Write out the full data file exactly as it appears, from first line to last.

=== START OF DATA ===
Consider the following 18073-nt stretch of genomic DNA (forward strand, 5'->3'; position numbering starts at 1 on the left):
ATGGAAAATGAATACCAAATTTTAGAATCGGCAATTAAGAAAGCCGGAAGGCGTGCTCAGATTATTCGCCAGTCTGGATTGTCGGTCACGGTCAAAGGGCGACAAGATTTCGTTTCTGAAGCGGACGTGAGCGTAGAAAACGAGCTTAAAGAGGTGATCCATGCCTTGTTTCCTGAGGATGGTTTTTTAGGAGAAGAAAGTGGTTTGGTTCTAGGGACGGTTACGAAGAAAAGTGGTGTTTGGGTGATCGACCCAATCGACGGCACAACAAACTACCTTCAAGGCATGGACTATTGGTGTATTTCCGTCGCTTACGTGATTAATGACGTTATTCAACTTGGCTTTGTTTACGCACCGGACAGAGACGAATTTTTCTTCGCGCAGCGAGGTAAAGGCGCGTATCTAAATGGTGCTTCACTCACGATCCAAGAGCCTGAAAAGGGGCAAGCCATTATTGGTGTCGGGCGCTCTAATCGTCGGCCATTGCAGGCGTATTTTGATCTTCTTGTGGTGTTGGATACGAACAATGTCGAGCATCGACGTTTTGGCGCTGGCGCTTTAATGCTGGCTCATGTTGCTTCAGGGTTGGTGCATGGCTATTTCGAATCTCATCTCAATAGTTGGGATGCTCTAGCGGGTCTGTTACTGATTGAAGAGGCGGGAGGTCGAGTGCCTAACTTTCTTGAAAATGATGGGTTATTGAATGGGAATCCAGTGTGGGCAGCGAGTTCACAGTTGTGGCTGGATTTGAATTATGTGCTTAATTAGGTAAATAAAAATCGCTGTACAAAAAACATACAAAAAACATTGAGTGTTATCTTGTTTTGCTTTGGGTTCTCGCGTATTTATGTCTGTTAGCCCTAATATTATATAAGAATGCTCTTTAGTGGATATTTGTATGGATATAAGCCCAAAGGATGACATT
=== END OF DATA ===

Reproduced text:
Consider the following 18073-nt stretch of genomic DNA (forward strand, 5'->3'; position numbering starts at 1 on the left):
ATGGAAAATGAATACCAAATTTTAGAATCGGCAATTAAGAAAGCCGGAAGGCGTGCTCAGATTATTCGCCAGTCTGGATTGTCGGTCACGGTCAAAGGGCGACAAGATTTCGTTTCTGAAGCGGACGTGAGCGTAGAAAACGAGCTTAAAGAGGTGATCCATGCCTTGTTTCCTGAGGATGGTTTTTTAGGAGAAGAAAGTGGTTTGGTTCTAGGGACGGTTACGAAGAAAAGTGGTGTTTGGGTGATCGACCCAATCGACGGCACAACAAACTACCTTCAAGGCATGGACTATTGGTGTATTTCCGTCGCTTACGTGATTAATGACGTTATTCAACTTGGCTTTGTTTACGCACCGGACAGAGACGAATTTTTCTTCGCGCAGCGAGGTAAAGGCGCGTATCTAAATGGTGCTTCACTCACGATCCAAGAGCCTGAAAAGGGGCAAGCCATTATTGGTGTCGGGCGCTCTAATCGTCGGCCATTGCAGGCGTATTTTGATCTTCTTGTGGTGTTGGATACGAACAATGTCGAGCATCGACGTTTTGGCGCTGGCGCTTTAATGCTGGCTCATGTTGCTTCAGGGTTGGTGCATGGCTATTTCGAATCTCATCTCAATAGTTGGGATGCTCTAGCGGGTCTGTTACTGATTGAAGAGGCGGGAGGTCGAGTGCCTAACTTTCTTGAAAATGATGGGTTATTGAATGGGAATCCAGTGTGGGCAGCGAGTTCACAGTTGTGGCTGGATTTGAATTATGTGCTTAATTAGGTAAATAAAAATCGCTGTACAAAAAACATACAAAAAACATTGAGTGTTATCTTGTTTTGCTTTGGGTTCTCGCGTATTTATGTCTGTTAGCCCTAATATTATATAAGAATGCTCTTTAGTGGATATTTGTATGGATATAAGCCCAAAGGATGACATT